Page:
|No of pages||313|
|Published Date||31 Mar 1992|
Author : Mark Tully8 Books
Sir William Mark Tully was the Chief of Bureau for the British Broadcasting Corporation (BBC) in New Delhi for 22 years. Schooled in England, he stayed mostly in India covering all major incidents in South Asia during his tenure.
He was made an Officer of The Order of the British Empire in 1985 and was awarded the Padma Shree in 1992, a rare distinction for a non-Indian. He was knighted in the 2002 New Year Honours. In 2005 he received the Padma Bhushan.
Mark Tully was born in Kolkata in 1935 and educated in India and England. He joined the British Broadcasting Corporation in 1964 and moved to India as the BBC’s India correspondent the following year. He covered all the major events in South Asia for thirty years, until he resigned from the BBC in 1994. Since 1994 he has been a freelance journalist and broadcaster based in New Delhi. He has published several books on South Asia, among them, Amritsar: Mrs Gandhi’s Last Battle (with Satish Jacob); Raj to Rajiv: 40 Years of Indian Independence (with Zareer Masani); No Full Stops in India; India in Slow Motion (with Gillian Wright); Non-stop India; and a collection of short stories, The Heart of India.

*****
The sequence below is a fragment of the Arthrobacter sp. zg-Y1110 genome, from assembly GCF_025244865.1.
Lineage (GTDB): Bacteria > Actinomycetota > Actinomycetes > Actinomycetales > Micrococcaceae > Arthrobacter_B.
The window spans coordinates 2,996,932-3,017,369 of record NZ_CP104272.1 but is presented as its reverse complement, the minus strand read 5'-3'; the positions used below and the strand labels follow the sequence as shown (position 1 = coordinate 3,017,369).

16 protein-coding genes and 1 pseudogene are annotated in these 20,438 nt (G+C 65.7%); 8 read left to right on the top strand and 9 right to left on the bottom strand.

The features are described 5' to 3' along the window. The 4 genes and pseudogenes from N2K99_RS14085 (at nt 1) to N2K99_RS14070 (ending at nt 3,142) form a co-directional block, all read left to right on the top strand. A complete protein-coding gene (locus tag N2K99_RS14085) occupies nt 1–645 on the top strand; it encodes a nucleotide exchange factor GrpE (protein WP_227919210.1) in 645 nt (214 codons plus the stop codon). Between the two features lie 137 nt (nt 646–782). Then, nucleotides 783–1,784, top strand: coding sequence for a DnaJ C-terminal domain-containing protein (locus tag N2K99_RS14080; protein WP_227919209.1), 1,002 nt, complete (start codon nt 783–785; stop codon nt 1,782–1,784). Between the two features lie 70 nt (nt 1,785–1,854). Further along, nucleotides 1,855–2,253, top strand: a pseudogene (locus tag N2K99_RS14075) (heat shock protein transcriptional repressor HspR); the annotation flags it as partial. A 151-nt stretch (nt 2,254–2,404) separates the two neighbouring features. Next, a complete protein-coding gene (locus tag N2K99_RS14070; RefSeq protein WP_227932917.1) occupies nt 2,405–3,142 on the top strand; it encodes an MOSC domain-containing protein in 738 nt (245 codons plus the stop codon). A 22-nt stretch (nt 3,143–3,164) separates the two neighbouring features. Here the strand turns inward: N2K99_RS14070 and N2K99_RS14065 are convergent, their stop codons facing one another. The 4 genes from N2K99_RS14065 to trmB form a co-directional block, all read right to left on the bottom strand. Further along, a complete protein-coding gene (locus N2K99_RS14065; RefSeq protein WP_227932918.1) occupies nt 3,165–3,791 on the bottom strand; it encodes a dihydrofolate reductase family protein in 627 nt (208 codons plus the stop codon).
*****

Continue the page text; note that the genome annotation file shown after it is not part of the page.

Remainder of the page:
Mark Tully was awarded the Padma Shri by the Government of India in 1992 and the Padma Bhushan in 2005. He was knighted and received a KBE, in 2002.
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The author, a BBC correspondent in India for twenty-five years, explores the contradictions and subtleties of Indian life, discussing the country's ancient culture, poverty, conflicts between Hindus and Muslims, and Indian politics